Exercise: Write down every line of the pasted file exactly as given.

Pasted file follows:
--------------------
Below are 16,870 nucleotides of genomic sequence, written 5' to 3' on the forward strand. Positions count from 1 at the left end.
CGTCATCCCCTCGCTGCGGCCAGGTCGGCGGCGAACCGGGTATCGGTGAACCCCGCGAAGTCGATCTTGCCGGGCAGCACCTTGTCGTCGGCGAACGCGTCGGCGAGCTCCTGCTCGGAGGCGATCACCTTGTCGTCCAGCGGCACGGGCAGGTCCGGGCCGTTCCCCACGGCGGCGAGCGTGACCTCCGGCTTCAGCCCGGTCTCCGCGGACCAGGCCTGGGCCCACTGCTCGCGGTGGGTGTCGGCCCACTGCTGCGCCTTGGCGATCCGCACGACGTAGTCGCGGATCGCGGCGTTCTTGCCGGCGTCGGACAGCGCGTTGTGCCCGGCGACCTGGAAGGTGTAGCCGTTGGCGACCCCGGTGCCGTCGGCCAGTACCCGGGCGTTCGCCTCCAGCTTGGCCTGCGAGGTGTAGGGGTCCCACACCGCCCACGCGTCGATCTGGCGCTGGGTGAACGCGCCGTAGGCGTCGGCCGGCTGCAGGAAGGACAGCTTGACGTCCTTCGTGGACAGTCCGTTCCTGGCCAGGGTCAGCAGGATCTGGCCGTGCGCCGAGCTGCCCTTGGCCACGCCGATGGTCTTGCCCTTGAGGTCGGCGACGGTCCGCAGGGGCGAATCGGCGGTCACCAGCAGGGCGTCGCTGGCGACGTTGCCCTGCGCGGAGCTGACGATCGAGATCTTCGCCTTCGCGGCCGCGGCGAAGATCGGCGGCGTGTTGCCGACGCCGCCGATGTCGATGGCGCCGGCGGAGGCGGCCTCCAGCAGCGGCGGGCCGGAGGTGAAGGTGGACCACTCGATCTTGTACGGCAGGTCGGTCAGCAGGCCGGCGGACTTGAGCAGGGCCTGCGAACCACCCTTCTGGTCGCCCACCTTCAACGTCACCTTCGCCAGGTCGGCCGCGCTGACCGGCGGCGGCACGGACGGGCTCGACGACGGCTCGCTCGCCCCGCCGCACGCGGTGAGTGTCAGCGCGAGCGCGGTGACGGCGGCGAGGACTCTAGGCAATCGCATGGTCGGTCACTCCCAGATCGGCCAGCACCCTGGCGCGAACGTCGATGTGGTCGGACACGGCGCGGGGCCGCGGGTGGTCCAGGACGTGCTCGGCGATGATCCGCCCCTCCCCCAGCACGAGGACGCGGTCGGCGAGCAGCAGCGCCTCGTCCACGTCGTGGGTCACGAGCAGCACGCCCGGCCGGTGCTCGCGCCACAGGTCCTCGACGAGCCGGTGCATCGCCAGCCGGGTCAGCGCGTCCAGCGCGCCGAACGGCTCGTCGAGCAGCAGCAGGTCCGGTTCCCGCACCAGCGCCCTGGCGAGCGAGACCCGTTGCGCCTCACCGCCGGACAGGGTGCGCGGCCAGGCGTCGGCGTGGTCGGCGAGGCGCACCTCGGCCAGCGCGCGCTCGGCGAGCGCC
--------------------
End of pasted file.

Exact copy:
Below are 16,870 nucleotides of genomic sequence, written 5' to 3' on the forward strand. Positions count from 1 at the left end.
CGTCATCCCCTCGCTGCGGCCAGGTCGGCGGCGAACCGGGTATCGGTGAACCCCGCGAAGTCGATCTTGCCGGGCAGCACCTTGTCGTCGGCGAACGCGTCGGCGAGCTCCTGCTCGGAGGCGATCACCTTGTCGTCCAGCGGCACGGGCAGGTCCGGGCCGTTCCCCACGGCGGCGAGCGTGACCTCCGGCTTCAGCCCGGTCTCCGCGGACCAGGCCTGGGCCCACTGCTCGCGGTGGGTGTCGGCCCACTGCTGCGCCTTGGCGATCCGCACGACGTAGTCGCGGATCGCGGCGTTCTTGCCGGCGTCGGACAGCGCGTTGTGCCCGGCGACCTGGAAGGTGTAGCCGTTGGCGACCCCGGTGCCGTCGGCCAGTACCCGGGCGTTCGCCTCCAGCTTGGCCTGCGAGGTGTAGGGGTCCCACACCGCCCACGCGTCGATCTGGCGCTGGGTGAACGCGCCGTAGGCGTCGGCCGGCTGCAGGAAGGACAGCTTGACGTCCTTCGTGGACAGTCCGTTCCTGGCCAGGGTCAGCAGGATCTGGCCGTGCGCCGAGCTGCCCTTGGCCACGCCGATGGTCTTGCCCTTGAGGTCGGCGACGGTCCGCAGGGGCGAATCGGCGGTCACCAGCAGGGCGTCGCTGGCGACGTTGCCCTGCGCGGAGCTGACGATCGAGATCTTCGCCTTCGCGGCCGCGGCGAAGATCGGCGGCGTGTTGCCGACGCCGCCGATGTCGATGGCGCCGGCGGAGGCGGCCTCCAGCAGCGGCGGGCCGGAGGTGAAGGTGGACCACTCGATCTTGTACGGCAGGTCGGTCAGCAGGCCGGCGGACTTGAGCAGGGCCTGCGAACCACCCTTCTGGTCGCCCACCTTCAACGTCACCTTCGCCAGGTCGGCCGCGCTGACCGGCGGCGGCACGGACGGGCTCGACGACGGCTCGCTCGCCCCGCCGCACGCGGTGAGTGTCAGCGCGAGCGCGGTGACGGCGGCGAGGACTCTAGGCAATCGCATGGTCGGTCACTCCCAGATCGGCCAGCACCCTGGCGCGAACGTCGATGTGGTCGGACACGGCGCGGGGCCGCGGGTGGTCCAGGACGTGCTCGGCGATGATCCGCCCCTCCCCCAGCACGAGGACGCGGTCGGCGAGCAGCAGCGCCTCGTCCACGTCGTGGGTCACGAGCAGCACGCCCGGCCGGTGCTCGCGCCACAGGTCCTCGACGAGCCGGTGCATCGCCAGCCGGGTCAGCGCGTCCAGCGCGCCGAACGGCTCGTCGAGCAGCAGCAGGTCCGGTTCCCGCACCAGCGCCCTGGCGAGCGAGACCCGTTGCGCCTCACCGCCGGACAGGGTGCGCGGCCAGGCGTCGGCGTGGTCGGCGAGGCGCACCTCGGCCAGCGCGCGCTCGGCGAGCGCC